• Medicines known as sympathomimetics such as adrenaline
and noradrenaline which are used in the treatment of heart
attack and low blood pressure. Adrenaline is also used to
treat allergic reactions. Higher doses of adrenaline may be
necessary for treatment of allergic reactions if Bisoprolol is
being taken at the same time.
• Moxisylyte, which is used to treat circulatory problems like
Raynaud’s syndrome
All these drugs as well as bisoprolol may influence the blood
pressure and/or heart function.
• Rifampicin for the treatment of infections
• medicines to treat severe headaches or migraines
(ergotamine derivatives).
It is also especially important to speak with your doctor if you
are taking:
• Insulin or other products for diabetes. The blood glucose
reducing effect may be enhanced. Symptoms of low blood
glucose level can be masked.

Tell your doctor if you are not sure about any of the above: your
doctor will be able to advise you.

Bisoprolol with food and drink
Bisoprolol may be taken with or without food and should be
swallowed whole with a drink of water.

Warnings and precautions
Talk to your doctor before taking Bisoprolol if you:
• have asthma or chronic lung disease
• have diabetes. Bisoprolol can hide the symptoms of low
blood sugar
• are fasting from solid food
• are being treated for hypersensitivity (allergic) reactions.

Pregnancy and breast-feeding
Do not take bisoprolol if you are pregnant or may be pregnant.
Bisoprolol may be harmful to the pregnancy and/or the unborn
child. There is an increased possibility of premature birth,
miscarriage, low blood sugar level and reduced heart rate of the
child. The growth of the baby may also be affected.

It is not known if bisoprolol is excreted in the breast milk and
therefore it is not recommended while breast-feeding.
If you are pregnant or breast-feeding, think you may be pregnant
or are planning to have a baby, ask your doctor or pharmacist for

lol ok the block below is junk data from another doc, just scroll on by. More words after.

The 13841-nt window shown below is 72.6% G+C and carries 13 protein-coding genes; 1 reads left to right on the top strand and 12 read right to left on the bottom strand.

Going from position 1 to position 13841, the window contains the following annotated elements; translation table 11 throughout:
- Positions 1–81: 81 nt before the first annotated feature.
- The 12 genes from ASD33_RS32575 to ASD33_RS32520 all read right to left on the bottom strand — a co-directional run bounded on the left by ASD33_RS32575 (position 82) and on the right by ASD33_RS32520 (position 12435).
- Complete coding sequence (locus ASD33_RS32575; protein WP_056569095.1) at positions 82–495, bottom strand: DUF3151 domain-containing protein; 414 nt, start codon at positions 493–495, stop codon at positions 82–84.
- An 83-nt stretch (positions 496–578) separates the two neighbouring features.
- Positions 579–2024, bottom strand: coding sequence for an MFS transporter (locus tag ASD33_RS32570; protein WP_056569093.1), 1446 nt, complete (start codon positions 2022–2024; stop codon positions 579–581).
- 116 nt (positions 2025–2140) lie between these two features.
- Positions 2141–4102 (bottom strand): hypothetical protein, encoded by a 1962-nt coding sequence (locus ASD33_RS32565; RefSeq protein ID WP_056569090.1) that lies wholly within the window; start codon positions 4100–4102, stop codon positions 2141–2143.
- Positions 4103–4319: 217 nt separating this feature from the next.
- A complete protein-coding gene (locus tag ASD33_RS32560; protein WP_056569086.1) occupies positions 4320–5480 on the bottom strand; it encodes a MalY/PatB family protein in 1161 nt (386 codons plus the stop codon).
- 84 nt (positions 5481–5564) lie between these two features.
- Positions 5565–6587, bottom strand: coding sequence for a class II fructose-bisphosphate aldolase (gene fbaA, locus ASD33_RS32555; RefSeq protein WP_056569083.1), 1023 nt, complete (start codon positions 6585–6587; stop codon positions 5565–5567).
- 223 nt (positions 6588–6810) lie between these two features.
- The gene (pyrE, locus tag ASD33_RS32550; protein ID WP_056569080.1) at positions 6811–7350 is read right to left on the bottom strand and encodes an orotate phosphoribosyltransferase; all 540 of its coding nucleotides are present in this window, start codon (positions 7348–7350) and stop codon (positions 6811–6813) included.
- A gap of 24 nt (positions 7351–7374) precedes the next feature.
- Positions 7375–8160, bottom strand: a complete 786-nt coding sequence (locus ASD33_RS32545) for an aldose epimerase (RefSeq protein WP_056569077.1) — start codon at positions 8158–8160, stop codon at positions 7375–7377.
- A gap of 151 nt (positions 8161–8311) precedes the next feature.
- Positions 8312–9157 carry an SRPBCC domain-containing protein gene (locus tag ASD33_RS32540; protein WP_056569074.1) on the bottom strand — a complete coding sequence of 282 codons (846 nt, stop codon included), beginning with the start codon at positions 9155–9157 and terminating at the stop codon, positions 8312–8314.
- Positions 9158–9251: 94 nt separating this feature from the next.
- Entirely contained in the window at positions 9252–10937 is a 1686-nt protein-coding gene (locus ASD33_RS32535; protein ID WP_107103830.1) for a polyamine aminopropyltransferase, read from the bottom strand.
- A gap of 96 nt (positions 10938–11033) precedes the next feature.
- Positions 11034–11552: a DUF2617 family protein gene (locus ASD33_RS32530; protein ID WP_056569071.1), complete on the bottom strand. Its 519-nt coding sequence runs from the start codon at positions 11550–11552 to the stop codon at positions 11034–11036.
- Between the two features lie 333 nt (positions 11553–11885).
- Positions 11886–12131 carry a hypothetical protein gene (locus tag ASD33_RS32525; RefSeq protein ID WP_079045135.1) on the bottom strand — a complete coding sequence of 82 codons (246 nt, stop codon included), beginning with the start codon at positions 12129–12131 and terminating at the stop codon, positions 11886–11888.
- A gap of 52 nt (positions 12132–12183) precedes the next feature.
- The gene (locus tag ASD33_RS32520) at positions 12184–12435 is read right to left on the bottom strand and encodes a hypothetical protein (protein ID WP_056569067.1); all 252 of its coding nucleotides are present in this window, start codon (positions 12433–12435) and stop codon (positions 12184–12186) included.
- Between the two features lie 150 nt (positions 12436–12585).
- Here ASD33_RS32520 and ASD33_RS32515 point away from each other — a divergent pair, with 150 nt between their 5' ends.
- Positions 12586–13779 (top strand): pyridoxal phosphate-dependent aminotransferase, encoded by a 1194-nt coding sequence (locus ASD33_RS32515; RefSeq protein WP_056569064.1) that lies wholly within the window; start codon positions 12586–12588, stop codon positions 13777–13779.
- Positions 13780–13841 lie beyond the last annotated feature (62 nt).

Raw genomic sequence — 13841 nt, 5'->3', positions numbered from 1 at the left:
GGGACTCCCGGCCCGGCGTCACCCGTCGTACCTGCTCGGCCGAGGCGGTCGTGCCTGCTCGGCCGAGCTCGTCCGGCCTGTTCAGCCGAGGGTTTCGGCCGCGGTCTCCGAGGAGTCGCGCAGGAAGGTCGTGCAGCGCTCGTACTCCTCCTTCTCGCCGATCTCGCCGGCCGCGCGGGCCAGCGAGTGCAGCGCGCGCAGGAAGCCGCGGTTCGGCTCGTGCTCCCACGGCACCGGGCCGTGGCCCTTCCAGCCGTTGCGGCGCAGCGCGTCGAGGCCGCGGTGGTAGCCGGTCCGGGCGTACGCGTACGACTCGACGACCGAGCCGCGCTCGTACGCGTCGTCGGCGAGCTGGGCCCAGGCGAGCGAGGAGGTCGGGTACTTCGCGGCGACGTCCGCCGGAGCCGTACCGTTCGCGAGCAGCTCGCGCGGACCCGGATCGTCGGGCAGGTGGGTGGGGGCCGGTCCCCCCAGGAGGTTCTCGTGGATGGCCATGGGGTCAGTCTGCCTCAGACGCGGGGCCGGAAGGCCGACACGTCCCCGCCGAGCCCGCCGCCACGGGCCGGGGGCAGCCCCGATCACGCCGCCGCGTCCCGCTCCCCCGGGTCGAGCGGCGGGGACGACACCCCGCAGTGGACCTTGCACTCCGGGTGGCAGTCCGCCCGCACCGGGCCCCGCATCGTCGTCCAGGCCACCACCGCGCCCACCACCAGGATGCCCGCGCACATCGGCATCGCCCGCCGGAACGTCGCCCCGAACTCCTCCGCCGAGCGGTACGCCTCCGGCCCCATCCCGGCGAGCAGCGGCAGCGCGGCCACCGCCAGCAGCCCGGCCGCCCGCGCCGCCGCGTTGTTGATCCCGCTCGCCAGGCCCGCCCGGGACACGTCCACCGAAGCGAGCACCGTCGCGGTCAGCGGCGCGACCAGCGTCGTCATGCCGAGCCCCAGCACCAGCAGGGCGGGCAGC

advice before taking this medicine.
Driving and using machines
These tablets may make you feel tired, drowsy or dizzy. If you
suffer from these side effects, do not operate vehicles and/or
machines. Be aware of the possibility of these effects, particularly
at the beginning of the treatment, with changes in medication and
with use in combination with alcohol.
3.

How to take Bisoprolol

Always take Bisoprolol exactly as your doctor has told you. Check
with your doctor or pharmacist if you are not sure.




Your doctor will tell you how many tablets to take.
You should take Bisoprolol in the morning, before, with or
after breakfast.
Swallow the tablet/s with some water and do not chew or
crush them.

The dose of Bisoprolol will be increased gradually until the dose
that is suitable for you has been found:
Stable chronic heart failure
Before you start using Bisoprolol you should already be taking
other medicines for heart failure including an ACE-inhibitor, a
diuretic and (as an added option) a cardiac glycoside.
Adults and older people:
The usual dose is
1.25 mg once daily for 1 week. If this is well tolerated, the dose
may be increased to:
2.5 mg once daily during the next week. If this is well tolerated, the
dose may be increased to:
3.75 mg once daily during the next week. If this is well tolerated,
the dose may be increased to:
5 mg once daily during the next 4 weeks. If this is well tolerated,
the dose may be increased to:
7.5 mg once daily during the next 4 weeks. If this is well tolerated,
the dose may be increased to:
10 mg once daily as a maintenance dose.
Maximum dose: once daily 10 mg.
The doctor will determine the most suitable dose for you based on
your tolerance to bisoprolol and side effects.
Your heart rate and blood pressure will be monitored closely as
the dose is increased.
Patients with liver or kidney problems:
Your doctor will take extra care when adjusting the dose of
Bisoprolol.
Use in children:
Bisoprolol is not recommended for use in children.
Hypertension or angina pectoris
Adults:
The usual daily dose is 10 mg bisoprolol.
Depending on how well you respond to the medicine, your doctor
may decide to decrease the dose to 5 mg or he may decide to
increase it to 20 mg. The dose should not exceed 20 mg in one
day. Your doctor will tell you what to do. The label will also tell
you how many tablets to take and how often to take them. Your
pharmacist will help if you are unsure.
If you have to stop treatment entirely, your doctor will usually
advise you to reduce the dose gradually, as otherwise your
condition may become worse.
Patients with kidney disease
Patients with severe kidney disease should not exceed 10 mg of
bisoprolol once daily. Please consult your doctor before starting to
use this medicine.
Patients with liver disease
Patients with severe liver disease should not exceed 10 mg of
bisoprolol once daily. Please consult your doctor before starting to